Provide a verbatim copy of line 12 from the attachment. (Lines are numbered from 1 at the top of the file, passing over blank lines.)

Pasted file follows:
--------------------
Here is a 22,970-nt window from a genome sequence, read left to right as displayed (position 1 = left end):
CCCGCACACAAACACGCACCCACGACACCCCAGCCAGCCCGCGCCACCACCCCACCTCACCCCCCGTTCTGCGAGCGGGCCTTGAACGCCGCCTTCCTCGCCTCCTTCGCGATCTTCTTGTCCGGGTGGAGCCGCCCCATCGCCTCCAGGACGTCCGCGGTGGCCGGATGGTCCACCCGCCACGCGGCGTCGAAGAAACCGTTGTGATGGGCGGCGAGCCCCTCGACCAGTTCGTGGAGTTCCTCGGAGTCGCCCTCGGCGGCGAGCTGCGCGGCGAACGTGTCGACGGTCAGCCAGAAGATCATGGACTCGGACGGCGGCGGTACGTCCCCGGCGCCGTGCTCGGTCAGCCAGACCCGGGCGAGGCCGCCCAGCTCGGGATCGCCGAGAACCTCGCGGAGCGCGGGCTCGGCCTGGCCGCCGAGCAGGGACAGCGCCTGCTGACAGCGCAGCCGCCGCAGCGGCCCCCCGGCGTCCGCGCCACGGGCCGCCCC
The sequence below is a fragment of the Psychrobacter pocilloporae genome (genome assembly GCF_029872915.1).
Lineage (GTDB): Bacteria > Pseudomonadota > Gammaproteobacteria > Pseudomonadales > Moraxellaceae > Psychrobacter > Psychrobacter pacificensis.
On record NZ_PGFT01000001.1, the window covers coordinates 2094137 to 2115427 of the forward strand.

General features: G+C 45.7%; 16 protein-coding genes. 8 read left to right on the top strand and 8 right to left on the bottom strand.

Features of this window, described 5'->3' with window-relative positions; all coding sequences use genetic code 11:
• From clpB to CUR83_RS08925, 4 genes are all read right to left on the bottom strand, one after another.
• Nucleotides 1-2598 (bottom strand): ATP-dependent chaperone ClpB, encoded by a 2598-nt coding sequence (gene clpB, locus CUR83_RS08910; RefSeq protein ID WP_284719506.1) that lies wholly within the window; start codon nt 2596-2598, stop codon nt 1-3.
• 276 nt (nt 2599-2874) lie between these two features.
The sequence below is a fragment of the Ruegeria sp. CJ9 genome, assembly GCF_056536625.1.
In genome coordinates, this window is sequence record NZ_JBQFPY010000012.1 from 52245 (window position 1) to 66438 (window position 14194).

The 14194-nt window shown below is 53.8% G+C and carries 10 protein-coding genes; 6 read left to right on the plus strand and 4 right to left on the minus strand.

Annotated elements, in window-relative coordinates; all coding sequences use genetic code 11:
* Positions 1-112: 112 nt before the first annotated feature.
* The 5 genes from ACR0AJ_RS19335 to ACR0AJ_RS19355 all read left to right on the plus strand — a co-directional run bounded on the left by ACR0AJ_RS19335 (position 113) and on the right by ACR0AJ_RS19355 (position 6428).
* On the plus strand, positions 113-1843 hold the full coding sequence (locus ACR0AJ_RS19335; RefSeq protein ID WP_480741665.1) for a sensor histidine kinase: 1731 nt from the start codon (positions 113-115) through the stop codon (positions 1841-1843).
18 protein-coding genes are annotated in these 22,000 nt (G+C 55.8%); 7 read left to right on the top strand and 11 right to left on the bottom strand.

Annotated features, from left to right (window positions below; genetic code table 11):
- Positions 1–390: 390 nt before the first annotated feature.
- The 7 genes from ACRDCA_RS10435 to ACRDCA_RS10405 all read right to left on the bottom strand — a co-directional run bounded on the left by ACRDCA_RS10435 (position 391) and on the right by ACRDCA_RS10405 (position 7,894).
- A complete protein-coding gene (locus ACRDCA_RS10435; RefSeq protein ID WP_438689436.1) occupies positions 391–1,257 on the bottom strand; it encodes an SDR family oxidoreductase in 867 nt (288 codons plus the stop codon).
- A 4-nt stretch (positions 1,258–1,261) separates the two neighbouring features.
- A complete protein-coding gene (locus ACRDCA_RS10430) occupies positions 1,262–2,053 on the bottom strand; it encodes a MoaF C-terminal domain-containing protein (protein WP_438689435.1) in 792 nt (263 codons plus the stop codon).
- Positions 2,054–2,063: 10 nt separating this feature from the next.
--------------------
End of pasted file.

In genome coordinates, this window is sequence record NZ_JBQFPY010000012.1 from 52245 (window position 1) to 66438 (window position 14194).